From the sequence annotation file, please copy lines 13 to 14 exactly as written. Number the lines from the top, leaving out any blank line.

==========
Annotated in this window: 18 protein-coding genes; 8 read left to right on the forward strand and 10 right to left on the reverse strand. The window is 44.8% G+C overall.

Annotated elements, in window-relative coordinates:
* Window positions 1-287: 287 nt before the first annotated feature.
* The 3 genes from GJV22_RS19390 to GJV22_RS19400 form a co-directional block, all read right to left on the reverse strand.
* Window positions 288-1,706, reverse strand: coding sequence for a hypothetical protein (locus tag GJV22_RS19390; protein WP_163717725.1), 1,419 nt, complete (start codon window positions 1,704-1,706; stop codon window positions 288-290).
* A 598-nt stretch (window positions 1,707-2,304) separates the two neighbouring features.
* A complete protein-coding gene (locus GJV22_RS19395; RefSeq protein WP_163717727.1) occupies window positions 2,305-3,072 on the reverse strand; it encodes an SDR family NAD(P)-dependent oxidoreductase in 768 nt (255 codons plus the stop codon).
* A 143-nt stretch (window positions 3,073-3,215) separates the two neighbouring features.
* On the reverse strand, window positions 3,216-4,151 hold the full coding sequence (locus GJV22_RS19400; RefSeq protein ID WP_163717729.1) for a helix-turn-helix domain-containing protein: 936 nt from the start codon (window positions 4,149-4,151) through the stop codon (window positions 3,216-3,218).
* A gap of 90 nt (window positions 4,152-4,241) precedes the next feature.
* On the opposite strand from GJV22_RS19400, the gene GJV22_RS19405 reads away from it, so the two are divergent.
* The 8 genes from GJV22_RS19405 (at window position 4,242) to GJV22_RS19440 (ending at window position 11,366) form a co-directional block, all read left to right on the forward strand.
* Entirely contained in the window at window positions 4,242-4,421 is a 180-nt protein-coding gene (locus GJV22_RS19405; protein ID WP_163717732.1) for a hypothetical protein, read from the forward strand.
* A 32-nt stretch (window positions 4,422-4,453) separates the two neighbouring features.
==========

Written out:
* Entirely contained in the window at window positions 4,242-4,421 is a 180-nt protein-coding gene (locus GJV22_RS19405; protein ID WP_163717732.1) for a hypothetical protein, read from the forward strand.
* A 32-nt stretch (window positions 4,422-4,453) separates the two neighbouring features.